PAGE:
Wednesday, March 18, 2015

The Great Chessboxing Swindle: Marsh Madness

Here's a load of old tosh (or most of it) from the Standard last week. It's about chessboxing. Chessboxing and the Standard - what chance does that give us?

This time Ross Lydall is the hack charged with the job of recycling whatever Tim Woolgar tells him, starting with the usual stuff about it being a new sport.

There's not much that's new about chessboxing these days and Lydall's article certainly isn't it. Well, perhaps it has something new to it, since it suggests that Marsh, by taking part in a chessboxing bout, is fighting to defend his unbeaten record in boxing.

What's that? A couple of paragraphs ago chessboxing was a new sport, yes? So an unbeaten record in one sport can be lost or defended in another?

Good Lord.

Still, according to the clowns at the chessboxing circus, winning the bout made Marsh "undefeated world champion"

so there you go.

Marsh won, if anybody can really be said to "win" in a freak show, in nine rounds.That's not important, of course. What's important is that if somebody aged fifty-seven, who hasn't been inside a ring in around thirty years, fights again, then that's a freak show. If somebody aged fifty-seven steps into a ring and straight into a world title eliminator

then that's a freak show. And a freak show should be reported as such.

- - - - -

Meanwhile, to go with our query about Tony Buzan last Wednesday, here's one about Marsh. When Tim Woolgar, upon whose word I would not stake my life savings, makes the following claim -

- that "Terry was London chess champion at the age of 12", what is he referring to and what is the truth of the claim?

[Thanks to Martin Smith and Angus French]
[Chessboxing index]


Anonymous said...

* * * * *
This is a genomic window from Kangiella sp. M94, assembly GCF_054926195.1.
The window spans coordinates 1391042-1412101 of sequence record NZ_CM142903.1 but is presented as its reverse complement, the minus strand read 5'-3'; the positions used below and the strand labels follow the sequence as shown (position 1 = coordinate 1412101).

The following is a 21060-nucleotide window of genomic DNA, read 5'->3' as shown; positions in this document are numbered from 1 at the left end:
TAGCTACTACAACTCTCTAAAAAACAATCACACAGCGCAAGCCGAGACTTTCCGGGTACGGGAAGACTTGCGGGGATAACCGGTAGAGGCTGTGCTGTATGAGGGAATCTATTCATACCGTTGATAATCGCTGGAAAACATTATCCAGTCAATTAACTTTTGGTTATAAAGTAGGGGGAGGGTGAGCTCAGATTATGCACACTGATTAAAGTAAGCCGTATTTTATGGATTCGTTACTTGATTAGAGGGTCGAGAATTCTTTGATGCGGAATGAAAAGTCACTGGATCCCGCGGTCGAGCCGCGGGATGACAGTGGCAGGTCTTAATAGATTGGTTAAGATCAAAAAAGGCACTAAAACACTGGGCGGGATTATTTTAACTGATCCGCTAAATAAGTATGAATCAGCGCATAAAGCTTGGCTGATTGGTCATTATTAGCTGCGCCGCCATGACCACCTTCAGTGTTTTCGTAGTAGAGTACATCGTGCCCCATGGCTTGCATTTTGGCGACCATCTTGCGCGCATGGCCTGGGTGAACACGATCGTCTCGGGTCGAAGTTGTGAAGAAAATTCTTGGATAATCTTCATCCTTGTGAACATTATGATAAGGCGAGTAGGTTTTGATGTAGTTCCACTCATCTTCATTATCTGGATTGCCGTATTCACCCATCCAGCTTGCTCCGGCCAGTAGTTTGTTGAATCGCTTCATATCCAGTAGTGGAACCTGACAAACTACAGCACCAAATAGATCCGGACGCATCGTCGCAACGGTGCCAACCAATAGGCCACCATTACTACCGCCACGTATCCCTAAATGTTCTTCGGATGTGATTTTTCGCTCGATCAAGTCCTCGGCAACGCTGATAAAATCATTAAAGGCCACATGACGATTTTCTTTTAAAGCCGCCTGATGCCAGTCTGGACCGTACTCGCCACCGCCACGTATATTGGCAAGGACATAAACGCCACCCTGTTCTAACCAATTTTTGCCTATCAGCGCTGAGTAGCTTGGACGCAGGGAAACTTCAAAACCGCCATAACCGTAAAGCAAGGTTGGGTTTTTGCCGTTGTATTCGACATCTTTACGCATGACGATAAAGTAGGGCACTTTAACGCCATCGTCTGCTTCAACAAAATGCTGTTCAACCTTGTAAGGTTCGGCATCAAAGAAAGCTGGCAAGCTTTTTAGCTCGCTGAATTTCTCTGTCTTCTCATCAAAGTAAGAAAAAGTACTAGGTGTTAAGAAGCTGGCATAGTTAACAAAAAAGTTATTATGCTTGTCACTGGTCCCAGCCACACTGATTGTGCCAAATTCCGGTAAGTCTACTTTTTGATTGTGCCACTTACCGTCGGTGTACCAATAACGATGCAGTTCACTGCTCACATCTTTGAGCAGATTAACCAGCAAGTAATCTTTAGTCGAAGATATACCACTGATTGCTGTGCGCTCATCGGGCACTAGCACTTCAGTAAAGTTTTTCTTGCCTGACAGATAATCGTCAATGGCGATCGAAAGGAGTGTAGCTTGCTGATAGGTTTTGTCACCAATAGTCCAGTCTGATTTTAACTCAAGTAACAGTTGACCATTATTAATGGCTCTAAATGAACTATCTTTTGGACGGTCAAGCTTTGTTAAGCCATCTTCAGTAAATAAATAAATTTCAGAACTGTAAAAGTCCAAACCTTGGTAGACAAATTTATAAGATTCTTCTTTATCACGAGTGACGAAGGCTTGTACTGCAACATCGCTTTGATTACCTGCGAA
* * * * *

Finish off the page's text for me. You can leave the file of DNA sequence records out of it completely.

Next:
Someone aged 57 would have been 12 in around 1970. The London Junior Championships of that era were events of sufficient magnitude that the winners were reported in the BCM. So the events in December 1968, 1969 and 1970 are reported on pages 52,66 and 62 in the following year's BCM. Some familiar names among the winners, but no one by the name of Marsh. The 1969 under 12 was won by Ray Keene's future brother in law and IM, David Goodman, which shows the standard needed to win. When the headcount was reported, the under 12 is reported has having just over one hundred entries.

The wiki article on Terry Marsh claims that he was a "junior chess champion". Such claims are often true, at school level for example, but of little value unless they say of what.


Anonymous said...

Ray Keene's brother-in-law was Dr David Levy, surely, who was 24 in 1969, I think.

Jonathan B said...

Hello Anonymous,

You are correct: David Levy was RDK’s brother-in-law.

However, I believe RdC is also right and that David Goodman is Ray’s brother-in-law too.

Richard James said...

Ray's wife Annette is David Goodman's sister. They met when Ray visited the Goodman residence in Acton to give lessons to David. Ray's sister Jacqueline married David Levy in 1973 and Richard Eales in 1992.

My guess is that Terry Marsh won the London Primary Schools Championship but I've never been able to confirm this. He certainly never won anything at the London Junior Championships.

Puggy said...

I happened to click on the Chess News section on recently, and amongst a large list of Seminars for arbiters, the last one was "Chess and Archery Challenge".

Supposedly this happened in Hastings on Nov 3, "This unique sporting fixture was to celebrate two sports which are closely associated with Hastings. Archery since 1066 and Chess since 1895."

Says Stewart Reuben: "This was one of my zanier ideas to promote chess. But less dangerous than chessboxing. There was never a danger of an arrow striking a human target."

As for the publicity: "Everybody was talking about when they would play again, even those archers who didn’t know how the pieces moved, nor even their names. There was much puzzlement as to why the symbol for a knight is N. We were asked, ‘Why the name rook, when it is obviously a castle?’"

Perhaps next IA Reuben can combine say, chess and competitive eating.

ejh said...

More Ray's field surely?

Anonymous said...

Just in from Chess News Russia.

В воскресенье в спорткомплексе парка «Сокольники» пройдет первый чемпионат Москвы по шахбоксу.

On this Sunday (Dec 6), the first Moscow championship of chessboxing will occur in Сокольники (Sokolniki) sports complex.

Video preview (lame IMO):

It's so popular, I can't even get info on the participants. Hope it's not a random choice from the audience? :-P

Back in your UK, there was a "blood and sweat equity" campaign announced last month.

Anonymous said...

Dear Puggy, looks like xkcd got to the chess and competitive eating angle first. Kobayashi once went up against a bear (no joke), but they have Carlsen losing to Secretariat in hot dog eating.